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Bob Marley is undoubtedly the most iconic reggae artist of all time, and remains a hugely popular figure 37 years after his death. Here are the big facts every fan should know...
Marley was born on February 6, 1945, on the farm of his maternal grandfather in Nine Mile, Jamaica, to Norval Sinclair Marley (1885–1955) and Cedella Booker (1926–2008). Norval was a white Jamaican originally from Sussex, England. Bob Marley's full name is Robert Nesta Marley. In 1955, when Bob was 10, his father died of a heart attack at the age of 70. His mother went on to marry Edward Booker, an American civil servant, giving Bob two American brothers.
Marley and Neville Livingston (later Bunny Wailer) had been childhood friends in Nine Mile. They had started to play music together while at Stepney Primary and Junior High School. Soon after, he was in a vocal group with Wailer, Peter Tosh, Beverley Kelso and Junior Braithwaite. Singer Joe Higgs took Marley under his wing, teaching him how to play the guitar.
The Wailers came from a ska vocal group of the same name, created by Marley with Peter Tosh and Bunny Wailer in 1963. By late 1963 singers Junior Braithwaite, Beverley Kelso, and Cherry Smith had joined. By the early 1970s, brothers Aston and Carlton Barrett had joined the band. After Bunny Wailer and Peter Tosh left in 1974, Marley began touring with new band members.
Bob Marley recorded many iconic reggae songs. Among his most famous include 'No Woman No Cry', 'Three Little Birds', 'One Love', 'Redemption Song', 'Is This Love', 'Could You Be Loved', 'Buffalo Soldier', 'Sun is Shining' and 'I Shot the Sheriff'.
Among his most iconic albums were 'Exodus' (1977), 'Kaya' (1978), 'Uprising' (1980), 'Natty Dread' (1974), 'Live!' (1975) and the greatest hits compilation 'Legend' (1984).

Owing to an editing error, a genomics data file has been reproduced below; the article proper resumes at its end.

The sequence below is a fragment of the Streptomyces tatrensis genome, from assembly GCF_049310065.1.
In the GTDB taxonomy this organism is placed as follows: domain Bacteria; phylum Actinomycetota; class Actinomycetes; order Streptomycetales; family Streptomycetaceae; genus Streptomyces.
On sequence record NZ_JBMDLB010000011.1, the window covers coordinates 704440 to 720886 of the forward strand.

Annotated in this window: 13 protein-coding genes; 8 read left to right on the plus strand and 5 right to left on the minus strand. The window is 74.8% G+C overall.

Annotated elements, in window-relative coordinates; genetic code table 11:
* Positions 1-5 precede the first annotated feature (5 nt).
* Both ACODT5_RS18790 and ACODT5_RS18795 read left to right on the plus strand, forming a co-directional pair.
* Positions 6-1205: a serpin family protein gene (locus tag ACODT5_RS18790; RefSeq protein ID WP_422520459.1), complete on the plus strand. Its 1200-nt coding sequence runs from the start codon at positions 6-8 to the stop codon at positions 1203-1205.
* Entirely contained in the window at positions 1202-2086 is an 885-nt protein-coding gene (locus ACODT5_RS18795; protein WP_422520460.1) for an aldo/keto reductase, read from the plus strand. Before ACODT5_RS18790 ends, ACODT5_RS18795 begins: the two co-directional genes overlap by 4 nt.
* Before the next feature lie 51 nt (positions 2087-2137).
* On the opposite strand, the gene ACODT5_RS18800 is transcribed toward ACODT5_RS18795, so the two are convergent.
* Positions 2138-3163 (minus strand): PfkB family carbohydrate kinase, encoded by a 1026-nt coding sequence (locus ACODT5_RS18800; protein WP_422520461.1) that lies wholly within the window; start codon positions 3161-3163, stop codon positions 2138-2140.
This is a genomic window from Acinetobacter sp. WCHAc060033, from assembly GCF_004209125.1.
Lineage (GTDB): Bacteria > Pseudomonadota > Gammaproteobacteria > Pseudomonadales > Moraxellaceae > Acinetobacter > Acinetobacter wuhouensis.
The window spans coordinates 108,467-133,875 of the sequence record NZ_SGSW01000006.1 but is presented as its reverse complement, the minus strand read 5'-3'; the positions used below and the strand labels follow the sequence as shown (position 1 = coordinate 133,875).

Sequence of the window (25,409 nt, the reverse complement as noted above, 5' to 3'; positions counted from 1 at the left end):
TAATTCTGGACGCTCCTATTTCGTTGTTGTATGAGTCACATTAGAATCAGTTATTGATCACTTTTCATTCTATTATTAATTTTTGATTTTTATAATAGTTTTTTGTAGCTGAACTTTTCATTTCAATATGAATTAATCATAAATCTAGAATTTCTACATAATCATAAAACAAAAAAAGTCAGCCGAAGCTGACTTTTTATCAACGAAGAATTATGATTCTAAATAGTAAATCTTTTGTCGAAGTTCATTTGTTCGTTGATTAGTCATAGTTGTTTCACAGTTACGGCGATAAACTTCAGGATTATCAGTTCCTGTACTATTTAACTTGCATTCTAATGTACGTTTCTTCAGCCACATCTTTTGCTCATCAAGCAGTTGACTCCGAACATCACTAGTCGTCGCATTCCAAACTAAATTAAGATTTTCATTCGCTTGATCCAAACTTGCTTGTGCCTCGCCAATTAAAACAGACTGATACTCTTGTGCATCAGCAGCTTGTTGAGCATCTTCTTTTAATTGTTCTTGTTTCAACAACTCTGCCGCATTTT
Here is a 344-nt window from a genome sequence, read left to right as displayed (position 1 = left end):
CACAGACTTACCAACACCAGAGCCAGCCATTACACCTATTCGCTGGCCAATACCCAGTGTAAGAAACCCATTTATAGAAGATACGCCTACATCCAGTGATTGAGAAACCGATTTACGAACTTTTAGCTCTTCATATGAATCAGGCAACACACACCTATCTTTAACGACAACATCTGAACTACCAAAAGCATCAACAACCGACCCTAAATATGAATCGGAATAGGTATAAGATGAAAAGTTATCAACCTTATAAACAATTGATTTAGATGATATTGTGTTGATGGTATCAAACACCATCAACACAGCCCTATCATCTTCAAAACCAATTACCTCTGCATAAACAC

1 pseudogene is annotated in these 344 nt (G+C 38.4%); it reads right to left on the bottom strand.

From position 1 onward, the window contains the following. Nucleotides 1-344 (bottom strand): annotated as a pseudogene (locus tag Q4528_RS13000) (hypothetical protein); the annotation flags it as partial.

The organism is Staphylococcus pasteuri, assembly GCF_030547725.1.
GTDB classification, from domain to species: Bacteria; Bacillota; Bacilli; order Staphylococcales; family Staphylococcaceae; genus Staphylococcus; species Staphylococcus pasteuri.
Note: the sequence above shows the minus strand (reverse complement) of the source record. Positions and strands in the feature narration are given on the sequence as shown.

In July 1977, Marley was diagnosed with a malignant melanoma under the nail of a toe. Marley turned down his doctors' advice to have his toe amputated due to his religious beliefs, and the nail and nail bed were removed and a skin graft taken from his thigh as a cover. In 1980, the cancer had spread throughout his body. While he was flying from Germany to Jamaica, his condition worsened. After landing in Miami, he died on May 11, 1981, at the age of 36.
Bob Marley married Alpharita Constantia 'Rita' Anderson in Kingston, Jamaica, on February 10, 1966.
Marley had many children: four with wife Rita, two adopted from Rita's previous relationships, and several others with different women. His official website acknowledges 11 children. His most famous children include singer Ziggy Marley (pictured, who recorded the theme tune to kids' TV show 'Arthur'), musician Stephen Marley, footballer Rohan Marley, singer Julian Marley and reggae artist Damian Marley.
On December 3, 1976, two days before a free concert organised by the Jamaican Prime Minister Michael Manley to ease tension between two fighting political groups, Marley, his wife, and manager Don Taylor were wounded by unknown gunmen inside Marley's home. Taylor and Marley's wife had serious injuries, but made full recoveries. Bob Marley received minor wounds in the chest and arm. The attempt on his life was thought to have been political, as many felt the concert was supporting Manley.
Marley left Jamaica at the end of 1976, and after a month-long "recovery and writing" journey at the site of Chris Blackwell's Compass Point Studios in Nassau, Bahamas, he arrived in England, where he spent two years in self-imposed exile. Whilst there, he recorded the albums 'Exodus' and 'Kaya'.
Bob Marley was a member of the Rastafari movement, whose culture was a key element in the growth of reggae. He became an proponent of Rastafari, taking its music out of the socially deprived areas of Jamaica, and onto an international audience. Archbishop Abuna Yesehaq baptised Marley into the Ethiopian Orthodox Church, giving him the name Berhane Selassie, on November 4, 1980, soon before his death.
Marley considered cannabis a healing herb, and an "aid to medication". He supported the legalisation of the drug. He also said that marijuana use was in the Bible. Marley began to use cannabis when he converted to the Rastafari faith from Catholicism in 1966. He was arrested in 1968 after being caught with the drug, but continued to use it in accordance with his religious beliefs.